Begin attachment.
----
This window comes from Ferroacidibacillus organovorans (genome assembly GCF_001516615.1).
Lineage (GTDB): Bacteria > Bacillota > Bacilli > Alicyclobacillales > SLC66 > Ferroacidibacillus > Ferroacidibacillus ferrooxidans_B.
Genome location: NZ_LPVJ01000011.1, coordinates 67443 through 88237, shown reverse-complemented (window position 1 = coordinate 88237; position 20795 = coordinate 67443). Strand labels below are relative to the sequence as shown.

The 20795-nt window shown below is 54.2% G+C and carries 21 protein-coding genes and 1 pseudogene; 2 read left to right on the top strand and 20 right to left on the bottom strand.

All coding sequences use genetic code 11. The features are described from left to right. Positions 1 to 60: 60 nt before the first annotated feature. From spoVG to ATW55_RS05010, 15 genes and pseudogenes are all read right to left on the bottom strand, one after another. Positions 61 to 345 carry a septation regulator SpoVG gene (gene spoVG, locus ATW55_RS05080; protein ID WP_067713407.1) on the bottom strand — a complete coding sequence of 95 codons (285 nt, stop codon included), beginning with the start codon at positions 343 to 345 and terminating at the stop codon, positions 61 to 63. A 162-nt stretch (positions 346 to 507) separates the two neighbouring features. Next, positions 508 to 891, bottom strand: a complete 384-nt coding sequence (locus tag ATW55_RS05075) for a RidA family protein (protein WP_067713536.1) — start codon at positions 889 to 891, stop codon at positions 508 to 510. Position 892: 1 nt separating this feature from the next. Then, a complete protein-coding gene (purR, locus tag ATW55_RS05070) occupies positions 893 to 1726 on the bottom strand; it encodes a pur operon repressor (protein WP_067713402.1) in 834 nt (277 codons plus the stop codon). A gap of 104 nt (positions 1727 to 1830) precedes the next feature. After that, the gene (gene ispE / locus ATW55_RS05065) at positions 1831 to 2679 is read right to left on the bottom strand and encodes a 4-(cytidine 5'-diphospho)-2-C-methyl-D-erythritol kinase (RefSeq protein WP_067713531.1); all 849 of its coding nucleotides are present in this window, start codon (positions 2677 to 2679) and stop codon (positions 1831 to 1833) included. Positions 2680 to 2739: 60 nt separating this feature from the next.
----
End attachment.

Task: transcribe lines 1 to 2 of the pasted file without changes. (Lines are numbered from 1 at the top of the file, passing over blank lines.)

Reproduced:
This window comes from Ferroacidibacillus organovorans (genome assembly GCF_001516615.1).
Lineage (GTDB): Bacteria > Bacillota > Bacilli > Alicyclobacillales > SLC66 > Ferroacidibacillus > Ferroacidibacillus ferrooxidans_B.